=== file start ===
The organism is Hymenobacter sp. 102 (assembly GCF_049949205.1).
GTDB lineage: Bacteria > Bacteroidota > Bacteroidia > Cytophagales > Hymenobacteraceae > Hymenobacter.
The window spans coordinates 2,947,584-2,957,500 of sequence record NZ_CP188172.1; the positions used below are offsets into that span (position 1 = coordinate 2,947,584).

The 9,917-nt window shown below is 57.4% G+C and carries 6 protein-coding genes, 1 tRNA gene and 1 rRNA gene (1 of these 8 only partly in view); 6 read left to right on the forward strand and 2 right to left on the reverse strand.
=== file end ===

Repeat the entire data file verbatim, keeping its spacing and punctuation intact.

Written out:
The organism is Hymenobacter sp. 102 (assembly GCF_049949205.1).
GTDB lineage: Bacteria > Bacteroidota > Bacteroidia > Cytophagales > Hymenobacteraceae > Hymenobacter.
The window spans coordinates 2,947,584-2,957,500 of sequence record NZ_CP188172.1; the positions used below are offsets into that span (position 1 = coordinate 2,947,584).

The 9,917-nt window shown below is 57.4% G+C and carries 6 protein-coding genes, 1 tRNA gene and 1 rRNA gene (1 of these 8 only partly in view); 6 read left to right on the forward strand and 2 right to left on the reverse strand.